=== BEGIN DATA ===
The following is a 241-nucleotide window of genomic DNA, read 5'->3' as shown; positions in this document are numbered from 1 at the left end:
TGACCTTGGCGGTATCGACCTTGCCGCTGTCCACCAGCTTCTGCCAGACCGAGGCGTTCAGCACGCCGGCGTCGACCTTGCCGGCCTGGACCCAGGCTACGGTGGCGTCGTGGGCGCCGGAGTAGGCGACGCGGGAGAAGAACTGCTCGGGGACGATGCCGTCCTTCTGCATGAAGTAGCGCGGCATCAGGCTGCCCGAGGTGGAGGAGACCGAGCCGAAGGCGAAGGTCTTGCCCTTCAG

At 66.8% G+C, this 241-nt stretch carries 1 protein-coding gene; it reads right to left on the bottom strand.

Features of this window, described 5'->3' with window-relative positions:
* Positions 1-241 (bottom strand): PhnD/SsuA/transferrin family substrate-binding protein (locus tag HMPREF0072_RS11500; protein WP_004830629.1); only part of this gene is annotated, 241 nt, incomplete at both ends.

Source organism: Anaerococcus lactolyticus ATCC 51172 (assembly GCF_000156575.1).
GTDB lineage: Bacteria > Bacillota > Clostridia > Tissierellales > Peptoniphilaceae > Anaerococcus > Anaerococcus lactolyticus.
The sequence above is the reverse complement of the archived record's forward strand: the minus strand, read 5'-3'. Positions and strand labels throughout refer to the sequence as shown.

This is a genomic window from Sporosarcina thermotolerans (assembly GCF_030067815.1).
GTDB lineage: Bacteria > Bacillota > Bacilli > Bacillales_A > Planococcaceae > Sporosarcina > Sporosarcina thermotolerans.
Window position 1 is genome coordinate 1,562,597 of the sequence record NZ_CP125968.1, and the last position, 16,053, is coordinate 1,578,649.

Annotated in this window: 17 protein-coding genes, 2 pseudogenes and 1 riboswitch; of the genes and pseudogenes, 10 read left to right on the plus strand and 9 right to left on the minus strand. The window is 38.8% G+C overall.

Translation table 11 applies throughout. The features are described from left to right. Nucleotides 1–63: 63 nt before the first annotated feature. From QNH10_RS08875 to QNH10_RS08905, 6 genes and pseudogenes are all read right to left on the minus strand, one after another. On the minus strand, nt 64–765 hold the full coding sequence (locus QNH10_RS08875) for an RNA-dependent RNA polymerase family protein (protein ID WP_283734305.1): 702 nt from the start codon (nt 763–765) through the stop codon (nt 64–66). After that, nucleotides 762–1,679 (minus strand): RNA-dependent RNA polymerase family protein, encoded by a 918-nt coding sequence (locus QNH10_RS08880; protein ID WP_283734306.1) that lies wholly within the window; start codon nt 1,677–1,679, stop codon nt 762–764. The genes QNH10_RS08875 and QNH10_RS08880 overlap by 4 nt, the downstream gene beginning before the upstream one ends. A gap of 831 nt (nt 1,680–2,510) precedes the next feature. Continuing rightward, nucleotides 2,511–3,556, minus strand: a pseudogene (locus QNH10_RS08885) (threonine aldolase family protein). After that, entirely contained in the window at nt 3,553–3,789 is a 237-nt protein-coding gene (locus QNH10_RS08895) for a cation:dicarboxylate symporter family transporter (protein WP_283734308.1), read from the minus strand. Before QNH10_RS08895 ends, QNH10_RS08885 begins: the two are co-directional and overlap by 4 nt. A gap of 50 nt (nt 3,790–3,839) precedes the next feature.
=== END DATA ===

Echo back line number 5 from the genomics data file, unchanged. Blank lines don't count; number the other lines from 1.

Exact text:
* Positions 1-241 (bottom strand): PhnD/SsuA/transferrin family substrate-binding protein (locus tag HMPREF0072_RS11500; protein WP_004830629.1); only part of this gene is annotated, 241 nt, incomplete at both ends.